About the author: Esther Kwon is an intern for the Lead, Heavy Metals & Inorganics Branch in the Office of Pollution Prevention and Toxics. She will be returning to Smith College in December, where she will be graduating in the spring.

Editor’s Note: The opinions expressed in Greenversations are those of the author. They do not reflect EPA policy, endorsement, or action, and EPA does not verify the accuracy or science of the contents of the blog.

Editor's Note: The opinions expressed here are those of the author. They do not reflect EPA policy, endorsement, or action, and EPA does not verify the accuracy or science of the contents of the blog.

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Kicking off Emergency Response Week

Welcome to Emergency Response Week at Greening the Apple! We are thrilled to be able to highlight the work of our On-Scene Coordinators (OSCs) and Community Involvement Coordinators who work on the ground in communities while emergencies are happening. All week we are going to be featuring some of the hard working people from our region who have responded to a variety of emergencies from 9/11 to an oil refinery explosion in Puerto Rico. During the recent flooding from Hurricane Irene, we caught up with Christopher Jimenez and he gave us a few minutes of his precious time to describe his work.

[flv width=”360″ height=”240″]http://www.epa.gov/region02/mediacenter/video/anosccoordinator.flv[/flv]

Editor's Note: The opinions expressed here are those of the author. They do not reflect EPA policy, endorsement, or action, and EPA does not verify the accuracy or science of the contents of the blog.

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Celebrating 25 Years of Community Right-to-Know

By Bill Finan

In the mid-1980s, I was surprised to hear stories about firefighters being injured and sometimes killed when they entered a fire scene that included chemicals. Those firefighters were brave and wanted to save lives, but they had not been trained to understand chemical hazards.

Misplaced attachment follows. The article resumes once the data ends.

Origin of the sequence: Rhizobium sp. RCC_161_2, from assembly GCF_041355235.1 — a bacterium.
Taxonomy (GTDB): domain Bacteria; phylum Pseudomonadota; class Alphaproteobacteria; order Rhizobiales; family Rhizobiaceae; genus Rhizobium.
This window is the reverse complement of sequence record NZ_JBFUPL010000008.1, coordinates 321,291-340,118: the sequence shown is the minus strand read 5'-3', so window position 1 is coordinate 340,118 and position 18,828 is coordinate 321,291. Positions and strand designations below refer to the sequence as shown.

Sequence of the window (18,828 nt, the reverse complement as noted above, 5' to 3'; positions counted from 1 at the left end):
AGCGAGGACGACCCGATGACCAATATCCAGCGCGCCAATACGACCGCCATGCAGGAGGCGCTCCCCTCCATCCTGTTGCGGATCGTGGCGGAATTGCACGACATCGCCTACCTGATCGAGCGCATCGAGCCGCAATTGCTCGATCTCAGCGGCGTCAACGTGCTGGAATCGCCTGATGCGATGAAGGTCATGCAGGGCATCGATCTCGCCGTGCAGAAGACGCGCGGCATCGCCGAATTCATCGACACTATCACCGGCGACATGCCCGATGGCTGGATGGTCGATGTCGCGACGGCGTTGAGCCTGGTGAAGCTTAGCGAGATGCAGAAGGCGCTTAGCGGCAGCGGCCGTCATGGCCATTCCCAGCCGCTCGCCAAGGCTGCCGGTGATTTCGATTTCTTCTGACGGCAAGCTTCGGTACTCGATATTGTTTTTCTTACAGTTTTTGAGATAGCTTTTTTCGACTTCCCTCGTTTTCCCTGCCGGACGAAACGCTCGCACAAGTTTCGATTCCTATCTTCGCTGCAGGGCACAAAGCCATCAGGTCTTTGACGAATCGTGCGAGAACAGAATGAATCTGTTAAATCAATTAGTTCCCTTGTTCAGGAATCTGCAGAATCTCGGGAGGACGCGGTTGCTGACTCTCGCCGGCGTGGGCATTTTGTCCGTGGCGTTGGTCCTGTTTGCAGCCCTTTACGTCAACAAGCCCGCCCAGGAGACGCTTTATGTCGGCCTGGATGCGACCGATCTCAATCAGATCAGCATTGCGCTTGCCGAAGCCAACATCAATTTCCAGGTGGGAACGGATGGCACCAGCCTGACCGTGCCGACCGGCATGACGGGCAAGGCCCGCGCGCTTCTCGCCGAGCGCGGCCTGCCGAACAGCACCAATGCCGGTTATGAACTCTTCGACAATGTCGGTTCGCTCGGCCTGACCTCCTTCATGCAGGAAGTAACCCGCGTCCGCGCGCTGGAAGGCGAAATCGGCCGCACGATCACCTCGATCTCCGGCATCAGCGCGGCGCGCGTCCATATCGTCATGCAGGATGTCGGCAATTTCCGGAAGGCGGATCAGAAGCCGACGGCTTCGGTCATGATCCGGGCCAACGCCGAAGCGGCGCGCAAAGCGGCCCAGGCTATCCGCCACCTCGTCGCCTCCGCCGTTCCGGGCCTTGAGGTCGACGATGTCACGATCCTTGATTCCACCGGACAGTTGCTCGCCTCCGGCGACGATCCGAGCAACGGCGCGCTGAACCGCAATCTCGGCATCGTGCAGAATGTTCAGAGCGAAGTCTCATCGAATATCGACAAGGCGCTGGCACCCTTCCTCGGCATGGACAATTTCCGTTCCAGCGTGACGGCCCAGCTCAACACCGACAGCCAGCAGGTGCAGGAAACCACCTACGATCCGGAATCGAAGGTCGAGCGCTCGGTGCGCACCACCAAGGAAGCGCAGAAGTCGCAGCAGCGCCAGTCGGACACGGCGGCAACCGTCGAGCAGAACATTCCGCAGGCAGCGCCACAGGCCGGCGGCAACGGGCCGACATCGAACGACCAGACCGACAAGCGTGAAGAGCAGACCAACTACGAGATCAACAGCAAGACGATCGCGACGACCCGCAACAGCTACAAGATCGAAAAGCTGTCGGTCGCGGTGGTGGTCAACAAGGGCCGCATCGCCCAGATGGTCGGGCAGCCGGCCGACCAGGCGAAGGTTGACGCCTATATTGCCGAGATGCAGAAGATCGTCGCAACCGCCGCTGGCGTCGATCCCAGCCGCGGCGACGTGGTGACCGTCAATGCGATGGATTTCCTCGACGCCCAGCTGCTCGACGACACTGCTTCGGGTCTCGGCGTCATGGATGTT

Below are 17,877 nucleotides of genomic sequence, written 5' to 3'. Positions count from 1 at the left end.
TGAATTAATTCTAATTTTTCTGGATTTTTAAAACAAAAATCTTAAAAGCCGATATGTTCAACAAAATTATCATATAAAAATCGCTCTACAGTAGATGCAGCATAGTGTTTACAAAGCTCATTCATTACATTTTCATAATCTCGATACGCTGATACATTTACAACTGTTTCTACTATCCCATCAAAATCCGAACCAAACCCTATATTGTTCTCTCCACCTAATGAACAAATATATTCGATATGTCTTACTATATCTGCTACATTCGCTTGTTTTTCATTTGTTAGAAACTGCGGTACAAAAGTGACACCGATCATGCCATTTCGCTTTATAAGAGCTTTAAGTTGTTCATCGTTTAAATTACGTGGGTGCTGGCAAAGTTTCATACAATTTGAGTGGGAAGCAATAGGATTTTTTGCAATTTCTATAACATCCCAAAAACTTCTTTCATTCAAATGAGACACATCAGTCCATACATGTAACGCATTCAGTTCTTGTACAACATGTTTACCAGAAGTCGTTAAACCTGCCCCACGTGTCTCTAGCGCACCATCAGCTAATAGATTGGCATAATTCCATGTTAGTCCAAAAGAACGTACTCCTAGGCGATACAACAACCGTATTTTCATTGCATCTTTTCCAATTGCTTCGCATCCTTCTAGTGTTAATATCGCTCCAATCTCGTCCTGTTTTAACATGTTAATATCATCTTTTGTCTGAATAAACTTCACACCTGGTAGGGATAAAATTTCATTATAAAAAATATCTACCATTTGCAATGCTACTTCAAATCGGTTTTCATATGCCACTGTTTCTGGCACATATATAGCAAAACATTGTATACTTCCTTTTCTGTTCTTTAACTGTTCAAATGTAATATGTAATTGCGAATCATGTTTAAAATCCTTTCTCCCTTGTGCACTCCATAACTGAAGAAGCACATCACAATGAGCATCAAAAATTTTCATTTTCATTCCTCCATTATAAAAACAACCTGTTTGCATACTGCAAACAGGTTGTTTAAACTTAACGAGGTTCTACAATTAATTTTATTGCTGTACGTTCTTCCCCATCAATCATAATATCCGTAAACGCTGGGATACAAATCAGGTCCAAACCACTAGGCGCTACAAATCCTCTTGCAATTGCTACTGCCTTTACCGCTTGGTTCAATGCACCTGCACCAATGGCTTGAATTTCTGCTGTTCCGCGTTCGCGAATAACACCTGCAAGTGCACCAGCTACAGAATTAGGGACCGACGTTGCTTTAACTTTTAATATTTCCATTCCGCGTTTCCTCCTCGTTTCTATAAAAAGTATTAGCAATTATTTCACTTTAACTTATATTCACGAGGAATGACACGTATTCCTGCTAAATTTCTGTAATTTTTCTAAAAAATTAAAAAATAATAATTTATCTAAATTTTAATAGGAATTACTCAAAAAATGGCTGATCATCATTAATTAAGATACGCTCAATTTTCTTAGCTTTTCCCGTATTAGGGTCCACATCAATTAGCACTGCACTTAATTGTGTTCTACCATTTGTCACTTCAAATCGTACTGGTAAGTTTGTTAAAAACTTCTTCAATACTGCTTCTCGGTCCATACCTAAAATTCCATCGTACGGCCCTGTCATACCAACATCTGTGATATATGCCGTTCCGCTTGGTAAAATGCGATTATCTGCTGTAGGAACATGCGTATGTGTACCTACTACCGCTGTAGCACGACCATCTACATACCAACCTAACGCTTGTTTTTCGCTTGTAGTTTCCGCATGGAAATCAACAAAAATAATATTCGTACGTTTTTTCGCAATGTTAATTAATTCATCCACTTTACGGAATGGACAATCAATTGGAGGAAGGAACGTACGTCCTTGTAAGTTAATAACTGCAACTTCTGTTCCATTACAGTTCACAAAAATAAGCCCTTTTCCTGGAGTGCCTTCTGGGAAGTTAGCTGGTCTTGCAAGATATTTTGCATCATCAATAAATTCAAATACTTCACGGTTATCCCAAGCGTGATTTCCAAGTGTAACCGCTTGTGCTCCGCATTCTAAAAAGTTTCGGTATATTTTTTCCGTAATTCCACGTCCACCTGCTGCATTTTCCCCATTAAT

Just as firefighters often did not know what chemicals were in a burning building, or how the chemicals could harm them, it would have been difficult for the average person to know what toxic chemicals were in their neighborhoods. But after a series of deaths and injuries because of accidental chemical releases, Americans demanded to have information about chemicals in their community. EPA’s Emergency Planning and Community Right-to-Know Act (EPCRA) and the motto, “If you don’t know, you don’t go,” adopted by firefighters in 1986 resulted from that public outcry.

I was part of EPA’s initial implementation of EPCRA. I understood and championed its main goal that would allow average citizens and experts in the community aware of nearby toxic chemicals to analyze how great the chemical risk is and what to do about it. EPCRA provides information about what chemicals are stored, used, and made in your community and what toxic chemicals are being released in your community too. It also helps emergency responders, like police and firefighters, plan for events where there may be life and death decisions based on the information provided by EPCRA.